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The case against marijuana legalization

Opponents of legalization worry that fully allowing recreational marijuana use would make pot far too accessible and, as a result, expand its use and misuse.

The major concern is that letting for-profit businesses — “Big Marijuana” — market and sell cannabis may lead them to market aggressively to heavy pot users, who may have a drug problem. This is similar to what’s happened in the alcohol and tobacco industries, where companies make much of their profits from users with serious addiction issues. Among alcohol users, for instance, the top 10 percent of users consume, on average, more than 10 drinks each day.

Marijuana users exhibit similar patterns. In Colorado, one study of the state’s legal pot market, conducted by the Marijuana Policy Group for the state’s Department of Revenue, found the top 29.9 percent heaviest pot users in Colorado made up 87.1 percent of demand for the drug. For the marijuana industry, that makes the heaviest users the most lucrative customers.

Colorado marijuana demand

Kevin Sabet, head of Smart Approaches to Marijuana, the nation’s leading anti-legalization group, explained: “If we were a country with a history of being able to promote moderation in our consumer use of products, or promote responsible corporate advertising or no advertising, or if we had a history of being able to take taxes gained from a vice and redirect them into some positive areas, I might be less concerned about what I see happening in this country. But I think we have a horrible history of dealing with these kinds of things.”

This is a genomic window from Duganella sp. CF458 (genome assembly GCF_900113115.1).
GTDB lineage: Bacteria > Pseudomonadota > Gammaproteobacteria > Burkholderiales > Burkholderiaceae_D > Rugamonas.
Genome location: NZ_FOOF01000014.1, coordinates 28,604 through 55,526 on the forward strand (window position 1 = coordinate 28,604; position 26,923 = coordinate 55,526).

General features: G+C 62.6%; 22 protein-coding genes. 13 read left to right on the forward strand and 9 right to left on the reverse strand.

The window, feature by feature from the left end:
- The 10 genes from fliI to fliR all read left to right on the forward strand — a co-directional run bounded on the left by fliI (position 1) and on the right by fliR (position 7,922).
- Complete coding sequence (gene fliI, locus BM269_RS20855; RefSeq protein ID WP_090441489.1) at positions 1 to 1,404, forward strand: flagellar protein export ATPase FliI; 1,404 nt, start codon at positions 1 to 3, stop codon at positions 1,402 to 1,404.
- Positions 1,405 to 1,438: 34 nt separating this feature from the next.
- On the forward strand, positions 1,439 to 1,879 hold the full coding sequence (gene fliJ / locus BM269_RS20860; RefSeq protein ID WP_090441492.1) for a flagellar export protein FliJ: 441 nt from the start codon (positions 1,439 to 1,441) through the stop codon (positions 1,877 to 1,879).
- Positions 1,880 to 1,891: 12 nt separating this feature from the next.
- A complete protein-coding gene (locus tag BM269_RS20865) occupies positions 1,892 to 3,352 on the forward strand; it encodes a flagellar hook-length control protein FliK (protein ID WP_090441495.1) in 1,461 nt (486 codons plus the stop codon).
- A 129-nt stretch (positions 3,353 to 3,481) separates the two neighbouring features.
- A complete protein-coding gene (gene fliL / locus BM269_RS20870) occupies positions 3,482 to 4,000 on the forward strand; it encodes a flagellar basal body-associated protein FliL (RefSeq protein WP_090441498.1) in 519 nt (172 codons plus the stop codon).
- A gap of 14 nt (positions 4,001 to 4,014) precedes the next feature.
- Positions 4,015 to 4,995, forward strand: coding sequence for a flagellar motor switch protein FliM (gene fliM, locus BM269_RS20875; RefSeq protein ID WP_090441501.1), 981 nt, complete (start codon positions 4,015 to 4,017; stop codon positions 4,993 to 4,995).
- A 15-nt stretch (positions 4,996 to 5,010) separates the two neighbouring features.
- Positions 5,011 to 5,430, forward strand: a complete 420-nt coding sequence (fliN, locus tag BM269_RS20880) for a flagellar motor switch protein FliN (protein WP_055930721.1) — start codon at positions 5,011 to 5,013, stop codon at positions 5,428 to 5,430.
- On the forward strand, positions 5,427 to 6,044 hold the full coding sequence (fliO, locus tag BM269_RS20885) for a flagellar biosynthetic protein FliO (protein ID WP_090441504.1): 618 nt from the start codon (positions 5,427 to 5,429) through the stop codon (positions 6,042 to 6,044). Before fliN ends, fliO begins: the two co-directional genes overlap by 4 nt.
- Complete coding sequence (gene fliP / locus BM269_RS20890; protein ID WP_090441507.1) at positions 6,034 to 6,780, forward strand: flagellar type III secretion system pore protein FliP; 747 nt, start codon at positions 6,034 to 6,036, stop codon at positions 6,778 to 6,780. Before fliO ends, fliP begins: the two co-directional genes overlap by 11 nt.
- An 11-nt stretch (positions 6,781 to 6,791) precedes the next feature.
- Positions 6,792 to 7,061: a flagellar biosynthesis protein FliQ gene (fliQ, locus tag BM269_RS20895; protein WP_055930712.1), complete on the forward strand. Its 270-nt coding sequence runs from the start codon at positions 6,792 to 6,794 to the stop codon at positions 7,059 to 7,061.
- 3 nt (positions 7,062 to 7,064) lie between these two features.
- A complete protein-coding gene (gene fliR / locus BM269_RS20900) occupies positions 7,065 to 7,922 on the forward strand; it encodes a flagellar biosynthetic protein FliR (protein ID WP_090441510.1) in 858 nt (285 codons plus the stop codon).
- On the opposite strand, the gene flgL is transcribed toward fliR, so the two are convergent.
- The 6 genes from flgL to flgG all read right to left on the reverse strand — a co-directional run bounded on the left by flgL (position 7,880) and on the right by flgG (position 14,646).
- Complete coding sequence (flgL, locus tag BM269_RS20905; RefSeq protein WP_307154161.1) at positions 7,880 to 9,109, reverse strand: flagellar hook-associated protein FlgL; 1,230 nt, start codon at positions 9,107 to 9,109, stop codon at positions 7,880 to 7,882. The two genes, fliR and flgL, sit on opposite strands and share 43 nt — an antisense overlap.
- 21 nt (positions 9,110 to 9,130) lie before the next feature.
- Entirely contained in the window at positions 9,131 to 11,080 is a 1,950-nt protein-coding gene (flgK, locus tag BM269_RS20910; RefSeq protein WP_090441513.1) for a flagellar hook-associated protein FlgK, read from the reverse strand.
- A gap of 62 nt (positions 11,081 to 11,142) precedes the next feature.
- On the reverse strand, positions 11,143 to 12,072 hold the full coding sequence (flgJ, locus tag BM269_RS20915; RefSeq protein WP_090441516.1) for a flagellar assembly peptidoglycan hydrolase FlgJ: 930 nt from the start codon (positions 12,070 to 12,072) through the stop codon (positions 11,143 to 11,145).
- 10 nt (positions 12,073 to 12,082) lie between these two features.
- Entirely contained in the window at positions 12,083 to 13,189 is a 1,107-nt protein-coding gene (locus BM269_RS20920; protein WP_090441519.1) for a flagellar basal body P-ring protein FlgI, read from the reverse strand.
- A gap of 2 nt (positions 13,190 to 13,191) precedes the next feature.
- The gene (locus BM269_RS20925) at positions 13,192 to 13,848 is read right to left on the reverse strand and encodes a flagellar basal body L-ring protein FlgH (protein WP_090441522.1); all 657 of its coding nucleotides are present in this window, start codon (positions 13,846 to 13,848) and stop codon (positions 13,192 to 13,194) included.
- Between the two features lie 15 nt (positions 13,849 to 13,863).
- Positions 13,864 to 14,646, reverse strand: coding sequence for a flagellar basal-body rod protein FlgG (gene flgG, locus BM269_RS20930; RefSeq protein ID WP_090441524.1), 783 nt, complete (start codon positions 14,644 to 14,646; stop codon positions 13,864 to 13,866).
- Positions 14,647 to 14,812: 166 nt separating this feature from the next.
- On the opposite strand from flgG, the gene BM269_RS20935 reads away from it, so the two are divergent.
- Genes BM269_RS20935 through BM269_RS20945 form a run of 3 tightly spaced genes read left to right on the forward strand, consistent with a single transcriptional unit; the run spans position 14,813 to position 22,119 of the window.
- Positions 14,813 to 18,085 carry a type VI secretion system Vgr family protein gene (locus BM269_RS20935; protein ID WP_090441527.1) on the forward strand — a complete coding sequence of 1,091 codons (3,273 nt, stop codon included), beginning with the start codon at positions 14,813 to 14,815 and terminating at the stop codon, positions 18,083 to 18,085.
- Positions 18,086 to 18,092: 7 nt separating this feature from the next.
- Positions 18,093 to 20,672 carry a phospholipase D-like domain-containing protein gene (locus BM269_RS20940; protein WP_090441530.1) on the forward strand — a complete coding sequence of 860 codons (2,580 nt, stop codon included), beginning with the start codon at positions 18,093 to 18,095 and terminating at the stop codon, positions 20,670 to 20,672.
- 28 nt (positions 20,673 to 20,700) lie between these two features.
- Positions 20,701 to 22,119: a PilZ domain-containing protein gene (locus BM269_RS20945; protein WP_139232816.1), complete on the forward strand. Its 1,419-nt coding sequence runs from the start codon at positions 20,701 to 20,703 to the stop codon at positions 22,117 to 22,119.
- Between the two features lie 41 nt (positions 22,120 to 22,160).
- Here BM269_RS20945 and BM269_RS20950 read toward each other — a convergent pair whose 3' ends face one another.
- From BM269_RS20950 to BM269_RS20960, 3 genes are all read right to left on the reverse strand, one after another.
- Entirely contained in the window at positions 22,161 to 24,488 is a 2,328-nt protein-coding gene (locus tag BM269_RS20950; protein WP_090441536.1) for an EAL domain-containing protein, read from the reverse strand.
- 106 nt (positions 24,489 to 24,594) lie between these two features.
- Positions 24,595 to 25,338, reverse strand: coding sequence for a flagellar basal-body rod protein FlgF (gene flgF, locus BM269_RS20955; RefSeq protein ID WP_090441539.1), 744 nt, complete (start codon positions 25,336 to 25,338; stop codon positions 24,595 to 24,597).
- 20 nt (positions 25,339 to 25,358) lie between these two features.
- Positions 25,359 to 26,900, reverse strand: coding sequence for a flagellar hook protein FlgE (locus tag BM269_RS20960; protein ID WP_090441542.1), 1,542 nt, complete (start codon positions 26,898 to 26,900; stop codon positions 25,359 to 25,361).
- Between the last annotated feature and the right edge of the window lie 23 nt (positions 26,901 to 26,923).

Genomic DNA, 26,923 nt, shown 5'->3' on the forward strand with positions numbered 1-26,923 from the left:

Drug policy experts say there are alternatives to commercial legalization, like putting state governments in charge of marijuana production and sales, which could tame the for-profit incentive and give states more direct control over prices and who buys pot.

But legalization opponents worry that any move toward legalization will inevitably attract powerful for-profit forces, especially since the marijuana industry has already taken off in several states. “The reality is there are myriad other forces at work here,” Sabet said. “Chief among them are the very powerful forces of greed and profit. When I look at how things are set up in states like Colorado, where the marijuana industry gets a seat at the table for every state decision on marijuana policy, it troubles me.”

Given these concerns, opponents favor more limited reforms than legalization. Sabet, for example, said nonviolent marijuana users shouldn’t be incarcerated for the drug. Other critics of legalization support legalizing marijuana for medical purposes but not recreational use.

It’s rare that opponents of legalization argue for the full continuation of the current war on pot. SAM and its members, for instance, broadly agree that the current drug and criminal justice policies are far too punitive and costly, helping contribute to the mass incarceration of Americans. So while they may support some reforms, they feel that legalization simply goes too far — and could lead to worse consequences than the alternatives.